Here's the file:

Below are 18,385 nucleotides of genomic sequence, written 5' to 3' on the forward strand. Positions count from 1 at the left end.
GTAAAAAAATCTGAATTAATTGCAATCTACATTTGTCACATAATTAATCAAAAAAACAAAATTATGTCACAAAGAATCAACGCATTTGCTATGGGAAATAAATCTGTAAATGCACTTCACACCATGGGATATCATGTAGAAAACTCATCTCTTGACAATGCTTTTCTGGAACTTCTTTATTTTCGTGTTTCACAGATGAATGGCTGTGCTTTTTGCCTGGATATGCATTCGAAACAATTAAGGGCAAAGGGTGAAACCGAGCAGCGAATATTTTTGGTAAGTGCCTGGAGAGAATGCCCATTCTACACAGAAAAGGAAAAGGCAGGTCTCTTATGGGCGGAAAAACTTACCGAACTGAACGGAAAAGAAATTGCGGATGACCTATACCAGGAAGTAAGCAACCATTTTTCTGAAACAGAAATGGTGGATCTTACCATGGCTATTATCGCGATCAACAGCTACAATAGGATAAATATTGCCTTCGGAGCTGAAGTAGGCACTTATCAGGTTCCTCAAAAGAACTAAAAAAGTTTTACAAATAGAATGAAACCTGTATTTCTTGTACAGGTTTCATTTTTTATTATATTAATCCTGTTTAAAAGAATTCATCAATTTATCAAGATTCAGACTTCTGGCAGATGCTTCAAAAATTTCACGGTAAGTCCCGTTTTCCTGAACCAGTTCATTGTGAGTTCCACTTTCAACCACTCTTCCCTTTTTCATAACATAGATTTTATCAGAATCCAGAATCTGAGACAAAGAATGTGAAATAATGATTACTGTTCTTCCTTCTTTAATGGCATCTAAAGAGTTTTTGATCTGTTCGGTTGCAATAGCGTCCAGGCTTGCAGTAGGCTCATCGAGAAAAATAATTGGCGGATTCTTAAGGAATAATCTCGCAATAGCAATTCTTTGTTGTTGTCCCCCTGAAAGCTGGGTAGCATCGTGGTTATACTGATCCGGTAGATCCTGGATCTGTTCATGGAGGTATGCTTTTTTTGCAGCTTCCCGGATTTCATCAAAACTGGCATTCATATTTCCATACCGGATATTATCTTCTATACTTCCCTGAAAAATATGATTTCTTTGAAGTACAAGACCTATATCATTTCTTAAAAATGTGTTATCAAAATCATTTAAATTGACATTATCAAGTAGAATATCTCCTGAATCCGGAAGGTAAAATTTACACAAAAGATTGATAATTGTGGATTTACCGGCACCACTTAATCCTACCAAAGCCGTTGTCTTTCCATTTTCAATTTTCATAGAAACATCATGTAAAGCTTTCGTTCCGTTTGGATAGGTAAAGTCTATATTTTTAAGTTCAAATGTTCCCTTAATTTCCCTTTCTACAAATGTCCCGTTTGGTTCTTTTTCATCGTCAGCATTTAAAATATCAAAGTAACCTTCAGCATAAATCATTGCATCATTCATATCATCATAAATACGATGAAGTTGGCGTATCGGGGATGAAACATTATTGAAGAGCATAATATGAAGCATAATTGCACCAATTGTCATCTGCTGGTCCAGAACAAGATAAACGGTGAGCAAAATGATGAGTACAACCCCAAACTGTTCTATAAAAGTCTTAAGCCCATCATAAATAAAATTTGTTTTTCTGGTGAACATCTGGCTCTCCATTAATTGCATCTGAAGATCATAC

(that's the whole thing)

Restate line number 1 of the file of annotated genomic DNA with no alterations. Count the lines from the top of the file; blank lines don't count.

Below are 18,385 nucleotides of genomic sequence, written 5' to 3' on the forward strand. Positions count from 1 at the left end.